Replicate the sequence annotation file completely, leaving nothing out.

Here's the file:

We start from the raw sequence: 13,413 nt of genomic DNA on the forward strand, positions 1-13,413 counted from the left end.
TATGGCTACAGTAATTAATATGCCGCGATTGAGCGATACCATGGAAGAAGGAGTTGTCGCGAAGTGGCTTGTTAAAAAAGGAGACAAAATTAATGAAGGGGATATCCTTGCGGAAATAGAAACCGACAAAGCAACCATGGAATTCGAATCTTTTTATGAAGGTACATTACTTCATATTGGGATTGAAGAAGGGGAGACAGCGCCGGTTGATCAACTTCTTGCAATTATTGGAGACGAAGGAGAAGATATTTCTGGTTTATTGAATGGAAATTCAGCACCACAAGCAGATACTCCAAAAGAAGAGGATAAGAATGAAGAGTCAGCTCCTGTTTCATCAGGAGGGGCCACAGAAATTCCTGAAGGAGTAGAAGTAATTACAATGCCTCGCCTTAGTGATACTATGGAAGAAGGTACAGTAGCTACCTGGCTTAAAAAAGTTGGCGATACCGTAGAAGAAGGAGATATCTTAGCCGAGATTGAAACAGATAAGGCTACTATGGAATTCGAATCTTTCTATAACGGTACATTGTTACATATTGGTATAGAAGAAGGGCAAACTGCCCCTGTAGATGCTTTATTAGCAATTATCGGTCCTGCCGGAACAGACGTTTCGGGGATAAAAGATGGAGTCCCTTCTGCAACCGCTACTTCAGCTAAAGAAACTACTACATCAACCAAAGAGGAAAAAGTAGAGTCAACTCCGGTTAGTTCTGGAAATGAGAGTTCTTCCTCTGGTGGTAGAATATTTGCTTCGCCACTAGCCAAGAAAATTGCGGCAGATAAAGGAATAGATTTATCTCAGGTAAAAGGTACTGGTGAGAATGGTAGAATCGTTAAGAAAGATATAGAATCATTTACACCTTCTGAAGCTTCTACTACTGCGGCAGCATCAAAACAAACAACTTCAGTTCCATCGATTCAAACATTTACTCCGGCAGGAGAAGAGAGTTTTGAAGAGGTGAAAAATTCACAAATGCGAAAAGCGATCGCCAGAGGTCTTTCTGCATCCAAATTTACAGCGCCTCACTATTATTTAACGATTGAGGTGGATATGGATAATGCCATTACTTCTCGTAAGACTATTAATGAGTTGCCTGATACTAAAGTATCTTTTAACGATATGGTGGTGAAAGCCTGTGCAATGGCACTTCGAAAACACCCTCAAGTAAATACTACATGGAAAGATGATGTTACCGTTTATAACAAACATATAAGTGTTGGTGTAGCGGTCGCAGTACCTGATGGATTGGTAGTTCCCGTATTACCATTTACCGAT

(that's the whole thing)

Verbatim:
We start from the raw sequence: 13,413 nt of genomic DNA on the forward strand, positions 1-13,413 counted from the left end.
TATGGCTACAGTAATTAATATGCCGCGATTGAGCGATACCATGGAAGAAGGAGTTGTCGCGAAGTGGCTTGTTAAAAAAGGAGACAAAATTAATGAAGGGGATATCCTTGCGGAAATAGAAACCGACAAAGCAACCATGGAATTCGAATCTTTTTATGAAGGTACATTACTTCATATTGGGATTGAAGAAGGGGAGACAGCGCCGGTTGATCAACTTCTTGCAATTATTGGAGACGAAGGAGAAGATATTTCTGGTTTATTGAATGGAAATTCAGCACCACAAGCAGATACTCCAAAAGAAGAGGATAAGAATGAAGAGTCAGCTCCTGTTTCATCAGGAGGGGCCACAGAAATTCCTGAAGGAGTAGAAGTAATTACAATGCCTCGCCTTAGTGATACTATGGAAGAAGGTACAGTAGCTACCTGGCTTAAAAAAGTTGGCGATACCGTAGAAGAAGGAGATATCTTAGCCGAGATTGAAACAGATAAGGCTACTATGGAATTCGAATCTTTCTATAACGGTACATTGTTACATATTGGTATAGAAGAAGGGCAAACTGCCCCTGTAGATGCTTTATTAGCAATTATCGGTCCTGCCGGAACAGACGTTTCGGGGATAAAAGATGGAGTCCCTTCTGCAACCGCTACTTCAGCTAAAGAAACTACTACATCAACCAAAGAGGAAAAAGTAGAGTCAACTCCGGTTAGTTCTGGAAATGAGAGTTCTTCCTCTGGTGGTAGAATATTTGCTTCGCCACTAGCCAAGAAAATTGCGGCAGATAAAGGAATAGATTTATCTCAGGTAAAAGGTACTGGTGAGAATGGTAGAATCGTTAAGAAAGATATAGAATCATTTACACCTTCTGAAGCTTCTACTACTGCGGCAGCATCAAAACAAACAACTTCAGTTCCATCGATTCAAACATTTACTCCGGCAGGAGAAGAGAGTTTTGAAGAGGTGAAAAATTCACAAATGCGAAAAGCGATCGCCAGAGGTCTTTCTGCATCCAAATTTACAGCGCCTCACTATTATTTAACGATTGAGGTGGATATGGATAATGCCATTACTTCTCGTAAGACTATTAATGAGTTGCCTGATACTAAAGTATCTTTTAACGATATGGTGGTGAAAGCCTGTGCAATGGCACTTCGAAAACACCCTCAAGTAAATACTACATGGAAAGATGATGTTACCGTTTATAACAAACATATAAGTGTTGGTGTAGCGGTCGCAGTACCTGATGGATTGGTAGTTCCCGTATTACCATTTACCGAT